While stopping by a corner store in San Francisco in the Mission district, I noticed packaged meth pipes containing tiny roses inside the pipes. I asked, “Oh, you're selling meth pipes,” and the store owner quickly responded, “No, no, no. That’s not a meth pipe, but a rose.” I laughed out loud while thinking of [Rene] Magritte’s painting of a pipe inscribed Ceci n’est pas une pipe—"This is not a pipe"—but it is and with a rose.

At the same time, I received my monthly subscription to The Economist that included an article on how meth found its way into the hands of the Iranian people. Dealers would target women where they converse the most, beauty salons, and their pitch was, “If you smoke some of this, you will lose weight.” These women—middle class members and young teenagers—started smoking that pipe with crystals of false hopes and dreams. I couldn’t believe what I was reading, thought it was absolutely absurd, so I reached out to my family and friends who confirmed to me that it really was a big issue in Iran.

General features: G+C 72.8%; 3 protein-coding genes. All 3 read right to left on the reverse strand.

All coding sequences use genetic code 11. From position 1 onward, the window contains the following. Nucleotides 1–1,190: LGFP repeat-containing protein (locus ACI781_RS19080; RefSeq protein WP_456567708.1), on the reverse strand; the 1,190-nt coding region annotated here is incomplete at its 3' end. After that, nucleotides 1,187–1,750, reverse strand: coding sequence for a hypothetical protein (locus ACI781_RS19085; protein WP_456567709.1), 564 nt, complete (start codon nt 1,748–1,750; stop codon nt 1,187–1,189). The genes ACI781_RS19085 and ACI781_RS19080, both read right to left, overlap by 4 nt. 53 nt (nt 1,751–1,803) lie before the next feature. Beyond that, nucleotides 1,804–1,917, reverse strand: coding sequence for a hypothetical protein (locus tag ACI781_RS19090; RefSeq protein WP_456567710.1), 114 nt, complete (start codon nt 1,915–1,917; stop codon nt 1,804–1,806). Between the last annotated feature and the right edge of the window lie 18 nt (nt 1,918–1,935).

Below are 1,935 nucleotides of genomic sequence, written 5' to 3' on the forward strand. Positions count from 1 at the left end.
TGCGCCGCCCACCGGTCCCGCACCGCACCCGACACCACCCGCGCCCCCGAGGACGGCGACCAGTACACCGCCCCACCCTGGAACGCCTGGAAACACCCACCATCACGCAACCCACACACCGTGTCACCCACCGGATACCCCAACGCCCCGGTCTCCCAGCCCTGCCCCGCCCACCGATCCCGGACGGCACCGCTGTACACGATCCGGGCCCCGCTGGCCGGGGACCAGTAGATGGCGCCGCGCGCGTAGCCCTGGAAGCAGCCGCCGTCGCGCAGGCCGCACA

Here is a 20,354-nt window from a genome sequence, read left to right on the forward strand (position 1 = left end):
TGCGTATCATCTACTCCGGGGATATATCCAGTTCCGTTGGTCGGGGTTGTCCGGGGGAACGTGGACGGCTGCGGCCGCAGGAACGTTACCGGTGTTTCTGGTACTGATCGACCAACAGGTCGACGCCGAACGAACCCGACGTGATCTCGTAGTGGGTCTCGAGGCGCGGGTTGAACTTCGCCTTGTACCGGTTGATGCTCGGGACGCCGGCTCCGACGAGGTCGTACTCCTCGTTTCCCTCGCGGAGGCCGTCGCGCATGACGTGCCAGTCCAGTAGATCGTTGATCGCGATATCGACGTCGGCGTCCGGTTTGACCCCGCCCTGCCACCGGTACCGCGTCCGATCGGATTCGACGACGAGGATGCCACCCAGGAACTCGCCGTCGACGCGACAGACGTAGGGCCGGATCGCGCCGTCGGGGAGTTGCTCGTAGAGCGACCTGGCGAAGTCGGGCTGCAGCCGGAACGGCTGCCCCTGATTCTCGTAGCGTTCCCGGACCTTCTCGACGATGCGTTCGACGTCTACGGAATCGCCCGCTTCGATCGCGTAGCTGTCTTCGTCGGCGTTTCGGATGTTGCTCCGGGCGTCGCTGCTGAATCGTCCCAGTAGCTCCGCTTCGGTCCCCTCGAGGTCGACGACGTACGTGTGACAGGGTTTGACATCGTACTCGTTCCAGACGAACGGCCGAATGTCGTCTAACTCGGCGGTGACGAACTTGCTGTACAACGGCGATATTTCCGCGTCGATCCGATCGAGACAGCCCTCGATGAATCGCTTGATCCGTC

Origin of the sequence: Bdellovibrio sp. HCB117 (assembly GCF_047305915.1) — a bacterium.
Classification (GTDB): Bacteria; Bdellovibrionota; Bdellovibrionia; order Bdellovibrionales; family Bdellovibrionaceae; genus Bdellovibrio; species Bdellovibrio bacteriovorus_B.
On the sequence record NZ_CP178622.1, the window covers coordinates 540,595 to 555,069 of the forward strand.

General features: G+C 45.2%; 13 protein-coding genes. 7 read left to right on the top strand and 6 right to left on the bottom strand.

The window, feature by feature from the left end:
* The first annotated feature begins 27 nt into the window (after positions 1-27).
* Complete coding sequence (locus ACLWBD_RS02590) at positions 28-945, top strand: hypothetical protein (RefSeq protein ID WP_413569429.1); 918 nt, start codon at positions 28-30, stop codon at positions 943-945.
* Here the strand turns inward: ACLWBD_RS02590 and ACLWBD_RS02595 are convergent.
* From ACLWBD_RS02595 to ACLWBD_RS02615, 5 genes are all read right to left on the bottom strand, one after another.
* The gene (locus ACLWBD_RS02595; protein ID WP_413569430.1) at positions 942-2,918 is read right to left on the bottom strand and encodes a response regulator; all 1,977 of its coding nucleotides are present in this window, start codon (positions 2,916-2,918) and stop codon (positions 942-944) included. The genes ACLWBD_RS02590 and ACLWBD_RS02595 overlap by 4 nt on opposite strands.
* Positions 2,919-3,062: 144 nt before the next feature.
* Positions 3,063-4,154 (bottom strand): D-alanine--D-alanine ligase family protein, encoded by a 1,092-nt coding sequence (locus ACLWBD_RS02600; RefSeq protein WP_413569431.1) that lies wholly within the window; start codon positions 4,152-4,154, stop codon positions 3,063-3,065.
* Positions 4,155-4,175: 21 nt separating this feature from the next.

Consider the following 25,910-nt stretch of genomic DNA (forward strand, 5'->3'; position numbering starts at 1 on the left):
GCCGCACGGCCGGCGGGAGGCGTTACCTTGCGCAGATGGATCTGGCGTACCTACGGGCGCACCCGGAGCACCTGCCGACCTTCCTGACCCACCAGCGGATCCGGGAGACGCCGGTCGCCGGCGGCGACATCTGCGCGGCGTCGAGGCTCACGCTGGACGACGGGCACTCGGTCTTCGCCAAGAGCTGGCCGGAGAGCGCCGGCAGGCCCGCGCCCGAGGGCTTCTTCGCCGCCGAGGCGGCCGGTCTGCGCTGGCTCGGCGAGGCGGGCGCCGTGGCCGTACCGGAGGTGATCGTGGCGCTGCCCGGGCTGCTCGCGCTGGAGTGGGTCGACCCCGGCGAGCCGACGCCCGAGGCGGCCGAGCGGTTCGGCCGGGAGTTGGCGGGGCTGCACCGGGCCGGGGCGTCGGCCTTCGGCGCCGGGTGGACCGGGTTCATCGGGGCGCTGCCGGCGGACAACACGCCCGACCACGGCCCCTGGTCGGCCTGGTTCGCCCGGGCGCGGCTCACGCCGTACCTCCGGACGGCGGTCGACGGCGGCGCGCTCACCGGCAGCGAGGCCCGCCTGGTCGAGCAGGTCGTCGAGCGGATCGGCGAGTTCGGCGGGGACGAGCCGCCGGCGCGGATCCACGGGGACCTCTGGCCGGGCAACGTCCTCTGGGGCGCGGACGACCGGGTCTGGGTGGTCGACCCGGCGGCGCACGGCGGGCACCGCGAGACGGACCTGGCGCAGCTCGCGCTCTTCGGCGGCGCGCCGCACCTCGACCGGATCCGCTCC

I felt the urgency to address the issue in my artwork. After further researching the rising problems of methamphetamines in Iran, I took to the streets in San Francisco to study the pipe myself. I visited smoke shops on Haight Street and asked, “Do you sell meth pipes?” Once again, the clerk would quickly shout out, “No, no, no. We don’t have that here.” I knew that they had it. I’ve seen them before in smoke shops and corner stores. I went home thinking, “Why can’t I find a fucking meth pipe anywhere?” That’s when my partner explained, “You can’t ask for a meth pipe. You need to ask for a glass pipe.”